It seems that there are invisible status markers that exist like notches on some experiential growth chart, by which we try to qualify our own place in life. I remember a friend of mine, a few weeks before she turned 26, lamenting the fact that she thought she’d be married, owning a house in the suburbs, maybe with a kid on the way, with a good career, but one she’d be willing to leave for that family-track lifestyle, by the time she was 26. She had the career, but the rest was not exactly on the immediate horizon. I argued that she would be foolish to give up all of the positive things she had in her life at that point – besides the career, the friends, the studio apartment in New York, the social life, the complete freedom and independence, the very lifestyle of someone who only has to answer to herself – for a completely unknown future. Her only response was, “I know, but… I just thought…”

We all have notions of where we’ll be at what time, whether it’s in terms of career, location, relationships, possessions, or just a general sense of self. But at least in my circle, these presuppositions are rarely accurate. I can’t help but wonder: is that a bad thing?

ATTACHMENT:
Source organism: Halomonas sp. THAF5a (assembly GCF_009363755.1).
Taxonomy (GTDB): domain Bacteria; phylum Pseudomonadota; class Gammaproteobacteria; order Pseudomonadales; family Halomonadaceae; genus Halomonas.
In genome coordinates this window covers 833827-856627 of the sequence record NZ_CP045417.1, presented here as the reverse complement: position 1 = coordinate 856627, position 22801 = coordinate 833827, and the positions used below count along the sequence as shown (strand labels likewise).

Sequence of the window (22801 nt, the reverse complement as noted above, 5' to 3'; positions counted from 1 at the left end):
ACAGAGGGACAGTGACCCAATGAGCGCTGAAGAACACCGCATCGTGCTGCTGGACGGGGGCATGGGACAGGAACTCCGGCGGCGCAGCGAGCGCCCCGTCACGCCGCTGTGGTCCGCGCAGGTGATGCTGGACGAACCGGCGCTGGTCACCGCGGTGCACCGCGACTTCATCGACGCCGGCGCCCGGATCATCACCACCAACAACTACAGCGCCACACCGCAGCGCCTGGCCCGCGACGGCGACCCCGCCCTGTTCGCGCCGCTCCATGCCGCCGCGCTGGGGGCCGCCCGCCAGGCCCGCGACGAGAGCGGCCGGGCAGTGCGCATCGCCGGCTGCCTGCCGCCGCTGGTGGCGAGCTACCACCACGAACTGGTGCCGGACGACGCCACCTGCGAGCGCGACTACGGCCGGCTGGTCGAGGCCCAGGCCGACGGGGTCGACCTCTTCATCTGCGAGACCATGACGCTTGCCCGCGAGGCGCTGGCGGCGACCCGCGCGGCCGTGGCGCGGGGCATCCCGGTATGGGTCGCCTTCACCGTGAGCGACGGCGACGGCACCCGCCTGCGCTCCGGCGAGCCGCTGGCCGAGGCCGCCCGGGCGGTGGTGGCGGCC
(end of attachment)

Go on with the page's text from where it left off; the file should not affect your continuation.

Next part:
It’s easy to say, when you’re in high school and turning 30 is a lifetime away, where you hope to be at any given point in your life. In fact, it was probably the easiest it will ever be, back then, to project where you’ll be and who you’ll be with at 20, 30, 40, 50… It’s easy because, simply, you don’t know anything. You have no sense of experience to imagine the colorful and misshapen stones that will be cast on your path as you go through life. And those stones are forever moving underfoot, forever changing who we are and how we interact with our experiences.